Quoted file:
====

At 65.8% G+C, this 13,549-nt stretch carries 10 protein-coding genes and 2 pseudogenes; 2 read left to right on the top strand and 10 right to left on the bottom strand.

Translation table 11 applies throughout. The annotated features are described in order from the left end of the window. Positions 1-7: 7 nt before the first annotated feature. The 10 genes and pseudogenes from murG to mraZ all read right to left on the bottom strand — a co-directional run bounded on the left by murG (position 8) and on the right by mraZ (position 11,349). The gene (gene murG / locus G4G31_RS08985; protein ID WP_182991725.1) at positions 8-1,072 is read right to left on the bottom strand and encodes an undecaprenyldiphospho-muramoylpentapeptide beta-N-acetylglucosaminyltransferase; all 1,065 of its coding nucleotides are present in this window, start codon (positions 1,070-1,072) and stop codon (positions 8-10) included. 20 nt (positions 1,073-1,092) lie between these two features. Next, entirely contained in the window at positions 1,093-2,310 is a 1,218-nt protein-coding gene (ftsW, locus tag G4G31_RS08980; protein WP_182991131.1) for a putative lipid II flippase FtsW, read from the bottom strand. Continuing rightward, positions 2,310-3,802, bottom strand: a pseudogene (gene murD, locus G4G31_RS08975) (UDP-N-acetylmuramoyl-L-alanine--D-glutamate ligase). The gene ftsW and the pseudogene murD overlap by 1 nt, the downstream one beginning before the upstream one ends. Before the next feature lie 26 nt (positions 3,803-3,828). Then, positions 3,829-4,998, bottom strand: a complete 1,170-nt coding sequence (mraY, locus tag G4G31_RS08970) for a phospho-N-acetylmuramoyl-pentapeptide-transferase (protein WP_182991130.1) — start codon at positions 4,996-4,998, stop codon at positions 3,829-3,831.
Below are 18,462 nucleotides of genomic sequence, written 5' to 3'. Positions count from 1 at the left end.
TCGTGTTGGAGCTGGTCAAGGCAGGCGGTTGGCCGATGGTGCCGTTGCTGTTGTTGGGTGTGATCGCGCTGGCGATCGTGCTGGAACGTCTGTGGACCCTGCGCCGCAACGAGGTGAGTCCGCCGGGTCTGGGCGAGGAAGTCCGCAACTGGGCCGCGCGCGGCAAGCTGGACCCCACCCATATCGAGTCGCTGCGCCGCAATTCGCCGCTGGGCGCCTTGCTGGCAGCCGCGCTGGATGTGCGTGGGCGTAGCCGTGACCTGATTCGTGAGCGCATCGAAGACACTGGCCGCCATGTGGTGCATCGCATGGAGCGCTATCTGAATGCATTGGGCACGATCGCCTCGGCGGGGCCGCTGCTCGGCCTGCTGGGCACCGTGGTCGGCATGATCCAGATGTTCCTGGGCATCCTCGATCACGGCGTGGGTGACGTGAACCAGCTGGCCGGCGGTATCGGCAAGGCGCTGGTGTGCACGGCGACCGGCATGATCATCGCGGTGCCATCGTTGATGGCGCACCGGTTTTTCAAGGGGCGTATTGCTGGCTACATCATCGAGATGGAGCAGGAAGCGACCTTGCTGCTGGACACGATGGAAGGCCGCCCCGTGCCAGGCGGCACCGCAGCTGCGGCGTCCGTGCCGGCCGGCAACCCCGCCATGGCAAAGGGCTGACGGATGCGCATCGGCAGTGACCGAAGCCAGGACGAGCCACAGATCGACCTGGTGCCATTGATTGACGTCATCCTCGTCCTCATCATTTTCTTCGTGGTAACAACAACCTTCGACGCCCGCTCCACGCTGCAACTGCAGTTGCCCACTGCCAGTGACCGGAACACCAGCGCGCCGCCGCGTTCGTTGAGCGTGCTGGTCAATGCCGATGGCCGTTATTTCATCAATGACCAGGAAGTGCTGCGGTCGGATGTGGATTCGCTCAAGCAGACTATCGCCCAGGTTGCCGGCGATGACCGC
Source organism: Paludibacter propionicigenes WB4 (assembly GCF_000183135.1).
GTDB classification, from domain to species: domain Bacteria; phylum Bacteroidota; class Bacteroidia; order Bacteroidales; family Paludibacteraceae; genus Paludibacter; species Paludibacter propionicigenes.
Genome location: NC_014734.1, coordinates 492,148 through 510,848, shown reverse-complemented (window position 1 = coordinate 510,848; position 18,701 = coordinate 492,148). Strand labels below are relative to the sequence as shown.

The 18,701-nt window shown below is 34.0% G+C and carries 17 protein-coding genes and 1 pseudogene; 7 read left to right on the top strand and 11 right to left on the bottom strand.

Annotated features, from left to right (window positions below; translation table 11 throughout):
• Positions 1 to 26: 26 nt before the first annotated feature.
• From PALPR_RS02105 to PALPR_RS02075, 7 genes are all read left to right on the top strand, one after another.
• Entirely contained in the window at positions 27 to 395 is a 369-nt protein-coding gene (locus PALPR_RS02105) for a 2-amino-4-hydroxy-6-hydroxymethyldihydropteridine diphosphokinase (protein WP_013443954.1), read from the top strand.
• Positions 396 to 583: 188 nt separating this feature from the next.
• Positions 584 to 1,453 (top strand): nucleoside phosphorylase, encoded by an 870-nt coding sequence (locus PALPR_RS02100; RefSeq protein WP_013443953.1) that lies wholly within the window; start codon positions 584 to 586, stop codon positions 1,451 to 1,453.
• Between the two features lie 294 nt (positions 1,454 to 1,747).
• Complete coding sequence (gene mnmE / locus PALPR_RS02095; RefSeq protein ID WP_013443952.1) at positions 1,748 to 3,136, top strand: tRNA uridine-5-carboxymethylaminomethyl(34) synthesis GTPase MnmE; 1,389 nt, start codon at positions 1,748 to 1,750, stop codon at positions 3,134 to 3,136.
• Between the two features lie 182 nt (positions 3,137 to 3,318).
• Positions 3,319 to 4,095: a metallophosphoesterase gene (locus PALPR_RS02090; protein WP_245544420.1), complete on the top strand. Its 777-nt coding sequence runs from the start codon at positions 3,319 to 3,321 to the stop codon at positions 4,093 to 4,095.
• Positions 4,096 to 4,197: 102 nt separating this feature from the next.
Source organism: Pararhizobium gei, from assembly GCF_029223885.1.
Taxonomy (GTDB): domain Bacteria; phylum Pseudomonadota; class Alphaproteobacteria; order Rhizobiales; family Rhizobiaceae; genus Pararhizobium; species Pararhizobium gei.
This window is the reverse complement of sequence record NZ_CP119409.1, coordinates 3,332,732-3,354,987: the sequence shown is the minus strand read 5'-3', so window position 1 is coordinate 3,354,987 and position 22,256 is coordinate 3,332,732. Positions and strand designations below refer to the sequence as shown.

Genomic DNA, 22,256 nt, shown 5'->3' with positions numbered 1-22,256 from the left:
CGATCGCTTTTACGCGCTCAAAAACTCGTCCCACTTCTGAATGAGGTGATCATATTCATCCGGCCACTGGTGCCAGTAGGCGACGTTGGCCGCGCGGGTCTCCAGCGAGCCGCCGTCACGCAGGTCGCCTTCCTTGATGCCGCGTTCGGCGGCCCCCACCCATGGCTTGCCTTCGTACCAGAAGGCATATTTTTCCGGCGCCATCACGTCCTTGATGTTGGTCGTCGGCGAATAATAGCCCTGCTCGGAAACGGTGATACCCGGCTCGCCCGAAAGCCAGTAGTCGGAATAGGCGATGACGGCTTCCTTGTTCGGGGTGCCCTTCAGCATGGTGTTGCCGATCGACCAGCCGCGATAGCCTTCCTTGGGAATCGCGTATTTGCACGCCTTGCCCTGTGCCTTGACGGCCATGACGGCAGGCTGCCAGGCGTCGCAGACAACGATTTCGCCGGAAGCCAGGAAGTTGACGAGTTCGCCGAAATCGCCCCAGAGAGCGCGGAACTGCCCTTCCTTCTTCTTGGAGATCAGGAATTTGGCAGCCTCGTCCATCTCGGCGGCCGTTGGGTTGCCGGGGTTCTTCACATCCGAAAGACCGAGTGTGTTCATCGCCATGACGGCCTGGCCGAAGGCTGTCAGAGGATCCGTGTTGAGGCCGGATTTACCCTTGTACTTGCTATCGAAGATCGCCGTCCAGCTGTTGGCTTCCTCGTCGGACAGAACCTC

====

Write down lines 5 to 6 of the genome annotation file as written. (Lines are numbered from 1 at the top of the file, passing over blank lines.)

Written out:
Source organism: Paludibacter propionicigenes WB4 (assembly GCF_000183135.1).
GTDB classification, from domain to species: domain Bacteria; phylum Bacteroidota; class Bacteroidia; order Bacteroidales; family Paludibacteraceae; genus Paludibacter; species Paludibacter propionicigenes.